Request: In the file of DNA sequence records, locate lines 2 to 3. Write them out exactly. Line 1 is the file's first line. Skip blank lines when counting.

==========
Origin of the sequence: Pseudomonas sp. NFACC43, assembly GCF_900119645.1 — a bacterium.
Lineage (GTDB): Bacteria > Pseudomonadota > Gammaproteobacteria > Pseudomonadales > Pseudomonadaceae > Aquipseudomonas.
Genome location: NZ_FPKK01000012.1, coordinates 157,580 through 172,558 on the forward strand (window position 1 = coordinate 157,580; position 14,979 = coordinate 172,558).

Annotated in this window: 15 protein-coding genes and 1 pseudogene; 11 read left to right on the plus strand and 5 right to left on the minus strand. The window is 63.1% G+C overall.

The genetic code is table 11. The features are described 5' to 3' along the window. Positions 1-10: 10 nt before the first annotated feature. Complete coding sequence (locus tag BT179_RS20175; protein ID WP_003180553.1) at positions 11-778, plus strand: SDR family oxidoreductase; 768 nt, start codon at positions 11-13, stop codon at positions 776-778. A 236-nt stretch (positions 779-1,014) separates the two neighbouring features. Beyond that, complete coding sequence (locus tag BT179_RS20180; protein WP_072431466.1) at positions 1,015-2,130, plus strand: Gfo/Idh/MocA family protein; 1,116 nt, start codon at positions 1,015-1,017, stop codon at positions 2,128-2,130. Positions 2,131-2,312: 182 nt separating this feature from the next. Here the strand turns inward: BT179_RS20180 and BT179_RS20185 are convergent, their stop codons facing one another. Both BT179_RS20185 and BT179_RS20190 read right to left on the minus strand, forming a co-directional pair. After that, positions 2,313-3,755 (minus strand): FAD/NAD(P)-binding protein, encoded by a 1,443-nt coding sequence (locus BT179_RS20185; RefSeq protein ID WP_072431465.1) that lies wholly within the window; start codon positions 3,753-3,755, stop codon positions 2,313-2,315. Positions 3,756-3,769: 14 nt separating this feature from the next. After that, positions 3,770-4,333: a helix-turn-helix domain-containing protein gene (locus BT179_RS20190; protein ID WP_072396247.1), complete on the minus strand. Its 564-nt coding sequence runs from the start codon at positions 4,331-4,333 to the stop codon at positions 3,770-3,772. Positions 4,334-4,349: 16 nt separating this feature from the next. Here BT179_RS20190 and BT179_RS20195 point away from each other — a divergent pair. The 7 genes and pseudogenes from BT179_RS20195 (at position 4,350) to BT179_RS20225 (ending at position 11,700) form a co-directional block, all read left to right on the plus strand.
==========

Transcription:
Lineage (GTDB): Bacteria > Pseudomonadota > Gammaproteobacteria > Pseudomonadales > Pseudomonadaceae > Aquipseudomonas.
Genome location: NZ_FPKK01000012.1, coordinates 157,580 through 172,558 on the forward strand (window position 1 = coordinate 157,580; position 14,979 = coordinate 172,558).